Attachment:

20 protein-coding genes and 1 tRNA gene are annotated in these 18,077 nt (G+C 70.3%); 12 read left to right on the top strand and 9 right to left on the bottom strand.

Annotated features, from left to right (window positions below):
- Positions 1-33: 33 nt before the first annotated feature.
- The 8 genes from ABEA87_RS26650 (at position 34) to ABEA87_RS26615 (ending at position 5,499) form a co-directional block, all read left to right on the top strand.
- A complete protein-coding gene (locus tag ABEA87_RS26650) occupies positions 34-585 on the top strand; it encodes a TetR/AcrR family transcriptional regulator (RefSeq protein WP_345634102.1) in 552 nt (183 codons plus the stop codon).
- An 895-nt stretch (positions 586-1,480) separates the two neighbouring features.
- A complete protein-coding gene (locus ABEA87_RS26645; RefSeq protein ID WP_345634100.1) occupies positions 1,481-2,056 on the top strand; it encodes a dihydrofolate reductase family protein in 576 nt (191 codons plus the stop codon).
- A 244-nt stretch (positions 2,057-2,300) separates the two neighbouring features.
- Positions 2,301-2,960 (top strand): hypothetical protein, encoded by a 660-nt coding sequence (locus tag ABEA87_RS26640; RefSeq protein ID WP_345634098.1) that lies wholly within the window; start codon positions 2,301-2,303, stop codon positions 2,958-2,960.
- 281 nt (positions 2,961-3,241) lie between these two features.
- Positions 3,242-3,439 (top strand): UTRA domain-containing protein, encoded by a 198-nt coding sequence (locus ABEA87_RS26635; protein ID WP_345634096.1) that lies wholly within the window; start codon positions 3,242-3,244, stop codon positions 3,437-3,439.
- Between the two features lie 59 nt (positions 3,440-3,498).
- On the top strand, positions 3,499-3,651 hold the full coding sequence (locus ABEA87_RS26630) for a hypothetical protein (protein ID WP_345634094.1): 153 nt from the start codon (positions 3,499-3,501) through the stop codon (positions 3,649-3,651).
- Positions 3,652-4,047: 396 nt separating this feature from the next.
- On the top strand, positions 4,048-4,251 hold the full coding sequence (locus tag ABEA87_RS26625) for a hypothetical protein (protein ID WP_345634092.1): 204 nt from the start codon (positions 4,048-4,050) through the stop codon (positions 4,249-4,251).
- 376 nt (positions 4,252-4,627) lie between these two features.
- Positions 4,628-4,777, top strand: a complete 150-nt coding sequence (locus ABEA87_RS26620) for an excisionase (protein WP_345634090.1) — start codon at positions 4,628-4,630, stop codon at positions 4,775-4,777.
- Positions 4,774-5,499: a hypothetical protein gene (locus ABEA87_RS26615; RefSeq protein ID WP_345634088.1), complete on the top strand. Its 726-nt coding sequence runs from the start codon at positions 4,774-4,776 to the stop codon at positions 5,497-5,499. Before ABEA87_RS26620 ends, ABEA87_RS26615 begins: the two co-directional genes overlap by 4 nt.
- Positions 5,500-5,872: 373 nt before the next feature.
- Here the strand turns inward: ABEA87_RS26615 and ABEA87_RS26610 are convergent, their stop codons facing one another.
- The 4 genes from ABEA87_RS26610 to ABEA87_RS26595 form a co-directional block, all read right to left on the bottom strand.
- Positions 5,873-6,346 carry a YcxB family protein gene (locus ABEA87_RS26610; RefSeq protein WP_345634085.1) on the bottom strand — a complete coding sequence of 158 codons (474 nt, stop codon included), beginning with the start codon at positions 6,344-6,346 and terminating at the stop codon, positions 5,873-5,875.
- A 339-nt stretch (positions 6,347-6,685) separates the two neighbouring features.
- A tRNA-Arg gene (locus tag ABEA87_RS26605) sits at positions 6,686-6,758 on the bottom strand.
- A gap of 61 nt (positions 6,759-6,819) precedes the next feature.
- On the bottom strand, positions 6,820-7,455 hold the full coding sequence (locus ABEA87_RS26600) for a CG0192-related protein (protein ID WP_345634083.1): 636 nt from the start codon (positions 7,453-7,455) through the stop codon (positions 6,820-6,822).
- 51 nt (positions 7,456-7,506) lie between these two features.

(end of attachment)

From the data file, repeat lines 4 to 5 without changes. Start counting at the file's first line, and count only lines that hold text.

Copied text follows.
- The 8 genes from ABEA87_RS26650 (at position 34) to ABEA87_RS26615 (ending at position 5,499) form a co-directional block, all read left to right on the top strand.
- A complete protein-coding gene (locus tag ABEA87_RS26650) occupies positions 34-585 on the top strand; it encodes a TetR/AcrR family transcriptional regulator (RefSeq protein WP_345634102.1) in 552 nt (183 codons plus the stop codon).